Trevor Randolph of Arcola, Brian Komline of Black Oak, and Mike Stamberger of Spring Lake represented Team New Jersey well at the U.S. Men’s State Team Championship, which concluded Friday, Sept. 30, at Country Club of Birmingham (West Course) in Birmingham, Ala.


The trio played well over the first two days, helping New Jersey to 14th place, and able to make the cut of the top 21 teams and ties among the 52 teams represented. After Friday's third and final round, Team New Jersey was at plus-12 for the event in 15th place.

The top two scores of each round counted to the team total. Stamberger's 68 in Round 2 tied for the lowest of all the golfers in the championship that day. His rounds were 74-68-76-218. Randolph's scores: 73-78-72-233; Komline's scores: 79-75-76-230.

Randolph, a resident of Franklin Lakes, Komline, of Bridgewater, and Stamberger, of Brielle, have been considered top amateurs in the state with multiple championships among them.The team is selected by the New Jersey State Golf Association. NJSGA executive director Kevin Purcell will accompany the team and serve as non-playing captain.

Collegiate players are ineligible for the event.

All three were semifinalists in this year’s NJSGA Mid-Amateur Champinship at Spring Lake, with Randolph defeating Komline in the final, winning the Mid-Am for the third time in four years.

This year has arguably been Randolph’s best. Besides winning the State Mid-Amateur, he has also won the Hochster Invitational and Travis Invitational. He has also qualified for the U.S. Mid-Amateur and reached match-play. Also, he tied for fourth at the Met Ike Championship. He was T-13 at both the State Amateur and State Open.

Last summer, besides winning the Met Mid-Am, Randolph also captured the Bergen County Amateur and was runner-up in the New York City Amateur and the Arcola Cup. He also reached sectional qualifying for U.S. Open and finished sixth at the U.S. Four-Ball Championship with Keith Unikel of Potomac, Md. He has twice played in the U.S. Amateur (1992, 1997) and the U.S. Mid-Amateur in 2012. He has won the club championship at Congressional six of the past seven years.

Komline, 42, is the only man in NJSGA history to win five different state championships. He won the State Open twice (2007 and 2005), the State Amateur (2010), State Mid-Amateur (2012) and State Public Links (2008) and Four-Ball Championships (2008 with Niall Handley),

In 2016, he was tied for third in the State Amateur and reached the round of 16 in the Met Amateur.

In 2015, Komline won the Boff Invitational and the Hochster Invitational, was third in the Eagle Oaks Invitational and fourth in the Arcola Cup. He has also won the Met Public Links (2010).

Stamberger this year won the Eagle Oaks Invitational, was semifinalist at the State Mid-Amateur, and a quarterfinalist at the Met Amateur. He was 10th in the State Open and 16th in the State Amateur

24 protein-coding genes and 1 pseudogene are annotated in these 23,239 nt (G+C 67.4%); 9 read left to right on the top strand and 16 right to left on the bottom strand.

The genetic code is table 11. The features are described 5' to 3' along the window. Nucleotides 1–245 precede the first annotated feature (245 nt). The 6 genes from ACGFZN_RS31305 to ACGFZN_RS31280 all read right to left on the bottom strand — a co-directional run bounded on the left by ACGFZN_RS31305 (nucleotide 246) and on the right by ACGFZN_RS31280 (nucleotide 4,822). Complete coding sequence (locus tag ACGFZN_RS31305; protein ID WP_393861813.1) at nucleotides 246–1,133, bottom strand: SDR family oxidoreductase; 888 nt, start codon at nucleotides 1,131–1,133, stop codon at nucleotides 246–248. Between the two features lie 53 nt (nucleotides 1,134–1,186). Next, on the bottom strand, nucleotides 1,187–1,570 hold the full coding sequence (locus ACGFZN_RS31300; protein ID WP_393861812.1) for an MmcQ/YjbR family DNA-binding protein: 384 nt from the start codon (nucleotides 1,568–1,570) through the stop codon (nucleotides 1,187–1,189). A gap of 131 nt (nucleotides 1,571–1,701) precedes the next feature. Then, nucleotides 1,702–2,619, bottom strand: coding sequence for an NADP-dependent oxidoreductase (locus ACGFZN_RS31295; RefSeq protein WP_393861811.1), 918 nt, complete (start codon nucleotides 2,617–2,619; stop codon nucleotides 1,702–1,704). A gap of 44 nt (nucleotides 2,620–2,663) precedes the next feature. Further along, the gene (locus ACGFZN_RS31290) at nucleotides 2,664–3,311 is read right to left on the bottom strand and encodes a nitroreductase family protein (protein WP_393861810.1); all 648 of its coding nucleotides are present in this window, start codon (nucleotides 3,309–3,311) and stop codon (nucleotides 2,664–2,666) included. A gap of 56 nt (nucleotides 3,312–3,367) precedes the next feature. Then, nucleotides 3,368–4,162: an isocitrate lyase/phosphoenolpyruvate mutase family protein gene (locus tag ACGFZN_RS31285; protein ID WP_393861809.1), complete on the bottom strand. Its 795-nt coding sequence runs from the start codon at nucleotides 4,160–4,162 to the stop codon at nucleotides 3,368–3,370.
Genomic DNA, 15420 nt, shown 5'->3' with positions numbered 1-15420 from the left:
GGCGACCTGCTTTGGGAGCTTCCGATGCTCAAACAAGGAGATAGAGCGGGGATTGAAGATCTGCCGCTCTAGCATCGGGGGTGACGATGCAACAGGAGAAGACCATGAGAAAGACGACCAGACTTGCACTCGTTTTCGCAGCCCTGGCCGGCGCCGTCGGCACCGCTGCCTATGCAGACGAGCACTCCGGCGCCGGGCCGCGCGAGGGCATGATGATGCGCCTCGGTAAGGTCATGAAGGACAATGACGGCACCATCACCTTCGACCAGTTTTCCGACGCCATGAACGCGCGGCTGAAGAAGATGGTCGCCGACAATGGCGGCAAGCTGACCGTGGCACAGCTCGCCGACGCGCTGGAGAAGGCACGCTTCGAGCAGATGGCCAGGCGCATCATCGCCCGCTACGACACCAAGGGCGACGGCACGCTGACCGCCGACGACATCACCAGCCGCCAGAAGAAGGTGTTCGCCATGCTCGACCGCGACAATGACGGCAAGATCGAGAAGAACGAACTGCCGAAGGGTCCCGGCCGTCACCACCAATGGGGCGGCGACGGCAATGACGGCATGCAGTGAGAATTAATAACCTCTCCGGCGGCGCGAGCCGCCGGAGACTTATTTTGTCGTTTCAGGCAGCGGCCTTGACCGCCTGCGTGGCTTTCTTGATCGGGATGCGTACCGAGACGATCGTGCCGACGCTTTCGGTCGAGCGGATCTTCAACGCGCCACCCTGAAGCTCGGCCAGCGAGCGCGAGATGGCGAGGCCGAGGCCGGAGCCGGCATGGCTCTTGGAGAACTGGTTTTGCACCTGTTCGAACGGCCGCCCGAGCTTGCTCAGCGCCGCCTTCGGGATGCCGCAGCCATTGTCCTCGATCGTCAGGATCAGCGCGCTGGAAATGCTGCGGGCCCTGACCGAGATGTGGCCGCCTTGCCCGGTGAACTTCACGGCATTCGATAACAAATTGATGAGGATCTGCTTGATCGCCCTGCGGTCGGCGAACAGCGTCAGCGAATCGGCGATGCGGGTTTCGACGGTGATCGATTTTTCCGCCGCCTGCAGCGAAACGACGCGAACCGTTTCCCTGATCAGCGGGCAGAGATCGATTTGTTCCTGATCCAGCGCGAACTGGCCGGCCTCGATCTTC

In 2015, he was runner-up in the Met Mid-Amateur, tied for third at the State Open, and tied for eighth at the New York City Amateur.

Stamberger’s championships include the State Amateur in 2013 and 2014, the State Mid-Amateur in 2008 and the Met Amateur in 2003. He is also a two-time champion of the New York City Amateur (2006 and 2003).

All 50 states and the District of Columbia and Puerto Rico may enter teams of three players. Eighteen holes of stroke play are scheduled for September 28-30, with the two lowest of the three individual scores counting as the team’s score for each day’s round. The team with the lowest aggregate score through 54 holes will win the title.

The Men’s and Women’s Championships were held the same year through 2009, but since 2010, the men’s competition has been held in even-numbered years.New Jersey won the women's competition in 2013.

The competition grew out of the United States Golf Association’s centennial anniversary in 1995. USGA officials believed that a new championship, one in which each state could be represented by amateur, non-college golfers, was an appropriate way to cap the USGA’s year-long birthday celebration. The competition proved to be such a success that the Association decided to continue conducting the championship biennially.

The format was fashioned after the biennial World Amateur Team Championship, which involves three-person teams in a 3-count-2 stroke-play format. State associations were given a variety of options in which to select its team members.

In 2009, the USGA decided to hold the Men’s State Team and Women’s State Team competitions at separate sites, and beginning in 2010, the schedule was changed to have the competitions alternate years, with the Men’s State Team Championship conducted in even years and the Women’s State Team in odd years.

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